The Four Mistaken Beliefs of Traders


Sorry to burst your bubble but failure is the highest probable outcome for most in this business. Failure doesn’t come because the markets are “rigged” or the belief that “they” are monitoring your odd lot trades to take the other side only to cause you pain in some nefarious conspiracy. No, the reason most people fail at trading comes from within.

Here are four of the most common beliefs of new traders that I’ve seen.


From the expectation of bouncing from trendline support or market is overbought should correct, Making millions doesn’t get much easier than that, right? The only thing easy about the market is losing your trading capital.

The markets are not easy. What would you think if fresh MBBS graduate doctor will like to conduct surgery on you first time ? If you came into the markets thinking it’s easy to make money you’re wrong. Perhaps you were naive and you’ve had some success, great! However, you are not the rule but the exception.


Many retail traders come to the markets after losing a job. They were up late watching TV, ended up attending a seminar at the conference center at some hotel and you get the idea. If the intent of trading is to replace an 80K salary then plan on working five times harder and twice as long to EARN that in the markets.
Undue pressure mounts as each trade “needs” to be a winner in order to pay the EMI’s of Home and Car loan. Nobody needs THAT hanging over them, especially at the beginning of a trading career. Do yourself a favor get some other form of income while you learn to trade part-time.


After failing on my own in the markets the best decision I made was to seek out a mentor. I needed someone who had a vast knowledge of the markets that could give some guidance because I had no idea where to focus my efforts. I was fortunate to get a Trading Guru Most are not so fortunate.
There are, however, plenty of mentors out there to learn from. Do your due diligence in finding someone who participates in the markets in a similar way that you’d like to. Ask questions. Never assume. If they want to help you, you’ll know pretty quickly. Once a relationship is formed, learn graciously.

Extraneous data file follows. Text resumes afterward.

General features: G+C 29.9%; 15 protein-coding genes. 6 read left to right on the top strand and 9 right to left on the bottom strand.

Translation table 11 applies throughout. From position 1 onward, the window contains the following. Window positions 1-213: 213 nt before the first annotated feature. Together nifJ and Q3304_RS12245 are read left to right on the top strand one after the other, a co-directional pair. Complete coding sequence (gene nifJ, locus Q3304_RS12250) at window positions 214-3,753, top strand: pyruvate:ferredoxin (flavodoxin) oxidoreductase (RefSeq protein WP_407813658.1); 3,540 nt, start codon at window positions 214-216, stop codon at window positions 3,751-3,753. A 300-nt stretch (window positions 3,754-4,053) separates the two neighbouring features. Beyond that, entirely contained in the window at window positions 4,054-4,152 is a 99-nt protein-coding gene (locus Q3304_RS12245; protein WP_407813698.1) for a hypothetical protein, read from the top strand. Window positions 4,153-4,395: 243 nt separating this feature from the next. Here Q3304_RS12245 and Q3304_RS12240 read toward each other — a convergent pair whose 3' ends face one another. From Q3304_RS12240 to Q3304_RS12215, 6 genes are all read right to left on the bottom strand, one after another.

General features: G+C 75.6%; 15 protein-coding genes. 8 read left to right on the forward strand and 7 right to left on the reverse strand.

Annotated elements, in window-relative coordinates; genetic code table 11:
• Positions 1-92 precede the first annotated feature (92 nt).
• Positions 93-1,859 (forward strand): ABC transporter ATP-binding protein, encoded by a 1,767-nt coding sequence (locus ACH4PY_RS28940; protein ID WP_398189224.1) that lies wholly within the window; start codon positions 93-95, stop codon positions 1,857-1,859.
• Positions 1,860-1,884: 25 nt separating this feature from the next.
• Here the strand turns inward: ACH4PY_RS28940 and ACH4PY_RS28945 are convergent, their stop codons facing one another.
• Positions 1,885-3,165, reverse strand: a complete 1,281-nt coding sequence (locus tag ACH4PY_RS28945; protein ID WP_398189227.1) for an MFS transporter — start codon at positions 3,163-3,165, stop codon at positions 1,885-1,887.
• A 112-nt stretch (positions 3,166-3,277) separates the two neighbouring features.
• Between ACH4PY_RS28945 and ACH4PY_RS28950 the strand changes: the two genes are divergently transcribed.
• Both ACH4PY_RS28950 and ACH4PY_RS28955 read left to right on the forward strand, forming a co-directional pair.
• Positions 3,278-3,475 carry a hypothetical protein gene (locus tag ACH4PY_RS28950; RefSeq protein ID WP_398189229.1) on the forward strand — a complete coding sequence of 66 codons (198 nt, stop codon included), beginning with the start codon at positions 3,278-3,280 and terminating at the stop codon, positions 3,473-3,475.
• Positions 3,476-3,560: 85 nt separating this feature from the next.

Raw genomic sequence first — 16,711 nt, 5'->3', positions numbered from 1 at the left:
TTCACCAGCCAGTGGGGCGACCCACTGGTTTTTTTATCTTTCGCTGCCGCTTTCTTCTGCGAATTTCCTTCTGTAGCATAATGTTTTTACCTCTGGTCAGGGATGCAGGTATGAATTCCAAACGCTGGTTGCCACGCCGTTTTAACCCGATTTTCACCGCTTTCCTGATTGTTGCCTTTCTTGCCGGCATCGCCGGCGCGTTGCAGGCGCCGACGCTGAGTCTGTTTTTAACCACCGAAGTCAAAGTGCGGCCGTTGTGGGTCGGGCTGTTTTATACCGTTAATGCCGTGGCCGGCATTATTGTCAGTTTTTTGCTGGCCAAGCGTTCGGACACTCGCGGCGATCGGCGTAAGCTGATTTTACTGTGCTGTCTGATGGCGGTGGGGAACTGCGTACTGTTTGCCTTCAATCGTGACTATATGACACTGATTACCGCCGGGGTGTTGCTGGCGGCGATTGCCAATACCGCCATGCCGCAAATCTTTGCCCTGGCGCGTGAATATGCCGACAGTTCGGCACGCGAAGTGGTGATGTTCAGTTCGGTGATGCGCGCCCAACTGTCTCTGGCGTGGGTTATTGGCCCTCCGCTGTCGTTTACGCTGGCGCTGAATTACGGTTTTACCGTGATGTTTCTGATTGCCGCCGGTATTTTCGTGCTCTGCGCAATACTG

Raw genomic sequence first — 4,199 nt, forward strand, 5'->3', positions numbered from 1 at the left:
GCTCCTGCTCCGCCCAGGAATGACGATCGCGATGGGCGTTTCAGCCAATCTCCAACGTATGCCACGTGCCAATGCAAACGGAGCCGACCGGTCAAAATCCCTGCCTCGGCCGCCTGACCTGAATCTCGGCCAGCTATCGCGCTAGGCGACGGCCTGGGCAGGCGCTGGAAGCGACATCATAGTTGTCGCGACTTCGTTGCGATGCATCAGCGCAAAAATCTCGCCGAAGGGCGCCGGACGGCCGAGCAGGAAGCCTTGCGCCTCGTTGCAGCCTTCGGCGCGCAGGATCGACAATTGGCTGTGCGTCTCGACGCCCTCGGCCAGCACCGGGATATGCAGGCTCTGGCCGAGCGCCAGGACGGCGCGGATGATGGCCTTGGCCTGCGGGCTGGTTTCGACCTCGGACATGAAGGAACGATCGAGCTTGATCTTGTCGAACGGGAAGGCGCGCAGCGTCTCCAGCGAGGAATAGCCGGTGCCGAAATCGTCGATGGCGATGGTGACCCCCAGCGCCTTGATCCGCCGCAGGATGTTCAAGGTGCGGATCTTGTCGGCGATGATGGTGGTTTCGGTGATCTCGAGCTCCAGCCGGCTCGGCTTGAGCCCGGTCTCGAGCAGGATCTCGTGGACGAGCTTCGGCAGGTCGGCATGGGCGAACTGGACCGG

When I began my trading career. I believed that I had to have a position on at all times or I wasn’t making money. True, in a sense, but having a position on when I shouldn’t was losing money.

The belief of always having money at work is very common among newer traders. It’s OK to be in cash on the sidelines. Forcing trades isn’t profitable over the long haul. Doing so leads to low probability trading that eventually wipes out months of profitable trading. Take the downtime as an opportunity to review your trade metrics, hone your edge or conduct some market research. If you still feel the need to trade then perhaps there’s an addiction issue that needs to be addressed.


The message of this article isn’t to say that you can’t be successful at trading. The message is that being successful (with longevity) takes more time, money and discipline than most individuals are willing to commit to. Personally, I had an 18-month learning period before I became a better trader. After two years I was still not profitable, but better at managing risk. It took me nearly three years and lakhs of rupees to become profitable after finding my niche in the market.

If longevity is your ultimate goal of trading then humble yourself as humility is a prerequisite for knowledge. Roll up your sleeves because the hours will be long and the work is mentally taxing. Over time you’ll learn to respect the varied nuances of the financial markets while finding your niche

10 thoughts on “The Four Mistaken Beliefs of Traders”

  1. Recently i came to know about your blog and i got little confidence to continue with sound knowledge..

  2. Excellent insight…I want to read everyday to remind me of the reality..your personal experience added immense value to the post.

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